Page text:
And then it was 2013. I celebrated the first day of the New Year by lolling in bed until early afternoon. There are so few days anymore when there is no place to be, nothing that needs doing now, no demands to be filled, and no person needing something from me.
I seized the day, folks! I squeezed every last drop of delicious relaxation out of this morning, happily watching the sun move across the room from under the covers, and not an ounce of guilt.
Until at last, hunger got the best of me. A quiet kitchen, golden eggs, left over red potatoes co-mingling with onions, garlic, and herbs atop flame and cast iron. The cats weaving around my legs hoping to catch a break, and Mr. Verbosity emerging from upper chambers, led by his nose to the kitchen.
After our simple brunch, Mr. V made a fire so I could continue with the lolling. It feels natural, right, and good to welcome in the New Year this way, without fanfare or adding obligations in the form of resolutions to the never-ending list of “to-dos” and “shoulds”.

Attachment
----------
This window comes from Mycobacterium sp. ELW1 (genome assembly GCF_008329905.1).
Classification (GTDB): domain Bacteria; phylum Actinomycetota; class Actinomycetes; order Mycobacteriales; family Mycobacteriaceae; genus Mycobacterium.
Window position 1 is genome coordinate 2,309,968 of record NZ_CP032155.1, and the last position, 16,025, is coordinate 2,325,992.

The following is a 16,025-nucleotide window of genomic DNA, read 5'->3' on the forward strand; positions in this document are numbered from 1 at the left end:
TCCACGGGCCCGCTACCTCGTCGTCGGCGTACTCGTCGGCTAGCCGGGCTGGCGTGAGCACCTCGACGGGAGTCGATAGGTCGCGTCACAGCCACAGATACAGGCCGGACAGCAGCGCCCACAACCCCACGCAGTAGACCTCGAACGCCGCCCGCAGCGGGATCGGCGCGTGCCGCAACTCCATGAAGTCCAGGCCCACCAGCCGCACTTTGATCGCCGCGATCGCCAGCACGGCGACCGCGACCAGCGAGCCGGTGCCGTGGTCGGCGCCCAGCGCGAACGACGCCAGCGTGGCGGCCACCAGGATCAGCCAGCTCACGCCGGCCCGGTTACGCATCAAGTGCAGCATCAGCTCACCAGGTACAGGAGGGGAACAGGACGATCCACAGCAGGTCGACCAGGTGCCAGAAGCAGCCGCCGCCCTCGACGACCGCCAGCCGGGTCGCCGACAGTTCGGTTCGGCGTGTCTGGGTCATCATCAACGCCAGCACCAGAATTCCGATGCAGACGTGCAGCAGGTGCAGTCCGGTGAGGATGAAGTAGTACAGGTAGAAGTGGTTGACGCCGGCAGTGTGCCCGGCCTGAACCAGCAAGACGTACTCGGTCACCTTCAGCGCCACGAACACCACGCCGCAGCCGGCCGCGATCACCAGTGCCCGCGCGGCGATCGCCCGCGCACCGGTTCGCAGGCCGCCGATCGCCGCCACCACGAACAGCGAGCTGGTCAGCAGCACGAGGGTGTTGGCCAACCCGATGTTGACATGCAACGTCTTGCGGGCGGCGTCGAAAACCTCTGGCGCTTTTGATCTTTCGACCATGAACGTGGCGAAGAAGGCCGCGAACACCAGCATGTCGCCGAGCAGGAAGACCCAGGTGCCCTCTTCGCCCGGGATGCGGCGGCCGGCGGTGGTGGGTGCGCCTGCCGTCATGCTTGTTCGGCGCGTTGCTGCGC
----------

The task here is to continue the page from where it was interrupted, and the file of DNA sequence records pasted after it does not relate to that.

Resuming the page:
Sitting by the fire I decided to go through some holiday photos. Here are a few favorites.
The holidays are over now, just some garland left on the railing I couldn’t bear to take down. The house feels quiet. I suppose it is resting just like me after all the guests and the lights and the noise.
Welcome to a New Year word-nerdlings. I can’t wait to see what’s in store. For now, a new word from a little vintage treasure, Woodland Book by Elmer Ransom:
*Elmer was referring to the redheaded woodpecker, of course, but you can do what you will with it.
My dear word-nerdlings,
I hope the holiday season is treating you well, whatever you celebrate, wherever you are. Will be back after the New Year!
Instead, I found myself re-reading this blog post, and all the comments – the supportive, and the horribly judgmental. And then this condemnatory post by another mother, and her two back-pedaling posts (at least there’s that), and again all the comments.